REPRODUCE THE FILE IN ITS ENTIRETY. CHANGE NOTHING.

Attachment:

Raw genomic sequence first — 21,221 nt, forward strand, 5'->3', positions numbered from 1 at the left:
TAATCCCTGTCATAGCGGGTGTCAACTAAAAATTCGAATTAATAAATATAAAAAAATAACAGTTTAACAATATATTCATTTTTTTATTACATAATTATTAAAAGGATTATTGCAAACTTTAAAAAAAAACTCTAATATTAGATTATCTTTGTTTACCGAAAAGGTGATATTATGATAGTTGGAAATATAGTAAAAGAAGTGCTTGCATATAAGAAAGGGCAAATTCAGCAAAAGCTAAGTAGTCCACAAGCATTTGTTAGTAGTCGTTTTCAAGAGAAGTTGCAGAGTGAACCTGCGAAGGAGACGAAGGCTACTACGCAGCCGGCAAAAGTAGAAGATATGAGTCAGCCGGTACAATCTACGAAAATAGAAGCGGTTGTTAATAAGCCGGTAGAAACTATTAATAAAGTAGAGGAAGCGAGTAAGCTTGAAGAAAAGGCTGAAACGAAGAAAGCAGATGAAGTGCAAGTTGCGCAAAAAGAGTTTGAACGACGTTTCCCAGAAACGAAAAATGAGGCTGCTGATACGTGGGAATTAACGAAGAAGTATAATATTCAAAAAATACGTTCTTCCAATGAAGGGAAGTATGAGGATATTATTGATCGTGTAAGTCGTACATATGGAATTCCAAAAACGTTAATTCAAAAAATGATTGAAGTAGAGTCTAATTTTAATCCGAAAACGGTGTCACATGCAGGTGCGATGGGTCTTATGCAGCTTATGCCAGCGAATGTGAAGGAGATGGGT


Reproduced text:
Raw genomic sequence first — 21,221 nt, forward strand, 5'->3', positions numbered from 1 at the left:
TAATCCCTGTCATAGCGGGTGTCAACTAAAAATTCGAATTAATAAATATAAAAAAATAACAGTTTAACAATATATTCATTTTTTTATTACATAATTATTAAAAGGATTATTGCAAACTTTAAAAAAAAACTCTAATATTAGATTATCTTTGTTTACCGAAAAGGTGATATTATGATAGTTGGAAATATAGTAAAAGAAGTGCTTGCATATAAGAAAGGGCAAATTCAGCAAAAGCTAAGTAGTCCACAAGCATTTGTTAGTAGTCGTTTTCAAGAGAAGTTGCAGAGTGAACCTGCGAAGGAGACGAAGGCTACTACGCAGCCGGCAAAAGTAGAAGATATGAGTCAGCCGGTACAATCTACGAAAATAGAAGCGGTTGTTAATAAGCCGGTAGAAACTATTAATAAAGTAGAGGAAGCGAGTAAGCTTGAAGAAAAGGCTGAAACGAAGAAAGCAGATGAAGTGCAAGTTGCGCAAAAAGAGTTTGAACGACGTTTCCCAGAAACGAAAAATGAGGCTGCTGATACGTGGGAATTAACGAAGAAGTATAATATTCAAAAAATACGTTCTTCCAATGAAGGGAAGTATGAGGATATTATTGATCGTGTAAGTCGTACATATGGAATTCCAAAAACGTTAATTCAAAAAATGATTGAAGTAGAGTCTAATTTTAATCCGAAAACGGTGTCACATGCAGGTGCGATGGGTCTTATGCAGCTTATGCCAGCGAATGTGAAGGAGATGGGT